MLA TIPS. Compiled from UWF Writing Lab Handouts and the MLA Handbook for Writers of Research Papers , Seventh Edition. PowerPoint designed by Jeni Senter January 2010.
Compiled from UWF Writing Lab Handouts and the MLA Handbook for Writers of Research Papers, Seventh Edition
PowerPoint designed by Jeni Senter
If you have been asked to write a paper using MLA format, there are numerous rules that you must follow in order to produce a paper that conforms properly to MLA format.
This PowerPoint will serve as an overview of the different requirements for formatting an MLA style research paper.
Text should be written in a clear and readable font; you should preferably use Times New Roman, 12 point font.
The entire document should be double-spaced, including quotations, notes, and the list of Works Cited. If using the newest editions of MS Word or a like word processing program, you will need to reset your default settings so that the program does not automatically add extra spacing between paragraphs. Use one space after a period or other concluding punctuation mark.
**According to the guidelines listed in the MLA Handbook, no title page is needed in strict MLA formatting; however, if your instructor asks for a title page, you should format it according to the instructions your instructor provides.**
Book: (The Book of Common Prayer)
Article: (“The Art of Rhetoric”)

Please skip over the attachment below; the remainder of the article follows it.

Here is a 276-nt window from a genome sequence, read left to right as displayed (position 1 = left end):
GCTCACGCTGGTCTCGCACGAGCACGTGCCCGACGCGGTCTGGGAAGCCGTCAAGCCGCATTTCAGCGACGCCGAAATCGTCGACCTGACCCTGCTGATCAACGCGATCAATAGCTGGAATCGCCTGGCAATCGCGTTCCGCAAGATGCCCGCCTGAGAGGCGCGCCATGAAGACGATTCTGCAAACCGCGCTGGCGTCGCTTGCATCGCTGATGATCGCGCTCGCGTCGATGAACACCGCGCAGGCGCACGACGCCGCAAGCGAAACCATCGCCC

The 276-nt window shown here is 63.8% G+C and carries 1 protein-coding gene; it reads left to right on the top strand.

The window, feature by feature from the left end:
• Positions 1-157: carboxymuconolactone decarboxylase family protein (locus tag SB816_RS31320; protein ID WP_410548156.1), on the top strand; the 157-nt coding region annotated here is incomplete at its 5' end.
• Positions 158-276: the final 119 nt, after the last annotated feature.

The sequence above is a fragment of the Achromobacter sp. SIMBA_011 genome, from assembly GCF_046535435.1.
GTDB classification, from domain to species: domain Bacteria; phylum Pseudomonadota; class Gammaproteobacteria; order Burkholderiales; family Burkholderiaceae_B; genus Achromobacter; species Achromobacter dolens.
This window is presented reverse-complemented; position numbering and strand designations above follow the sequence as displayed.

A colon generally introduces a quotation displayed in this way. If your quotation is lifted from the beginning of a paragraph, do not indent the quotation. The quoted material is written in 12 pt font; the period, in this instance, is positioned at the end of the quotation, with the citation after; and no quotation marks are used.
Example of a Web-based Source Citation
PERIODICAL PRINT PUBLICATIONS:
Entries for publications in print periodicals consist of several elements in a prescribed sequence. This list shows most of the possible components of an entry for an article in a print periodical and the order in which they are normally arranged:
NONPERIODICAL PRINT PUBLICATIONS:
Entries for nonperiodical print publications, such as books and pamphlets, consist of several elements in a prescribed sequence. This list shows most of the possible components of a book entry and the order in which they are normally arranged:
Nonperiodical Web Publications:
An entry for a nonperiodical publication on the Web usually contains most of the following components, in sequence:
Web-based Periodical Publication:
To cite a work from a periodical in an online database, such as an article, a review, an editorial, or a letter to the editor, begin the entry by following the recommendations in 5.4 for citing works in print periodicals, but drop the medium of original publication (Print). A periodical article on the Web may not include page numbers. If possible, give the inclusive page numbers or, when pagination is not continuous, the first page number and a plus sign; if pagination is not available, use n. pag. Conclude the entry with the following items: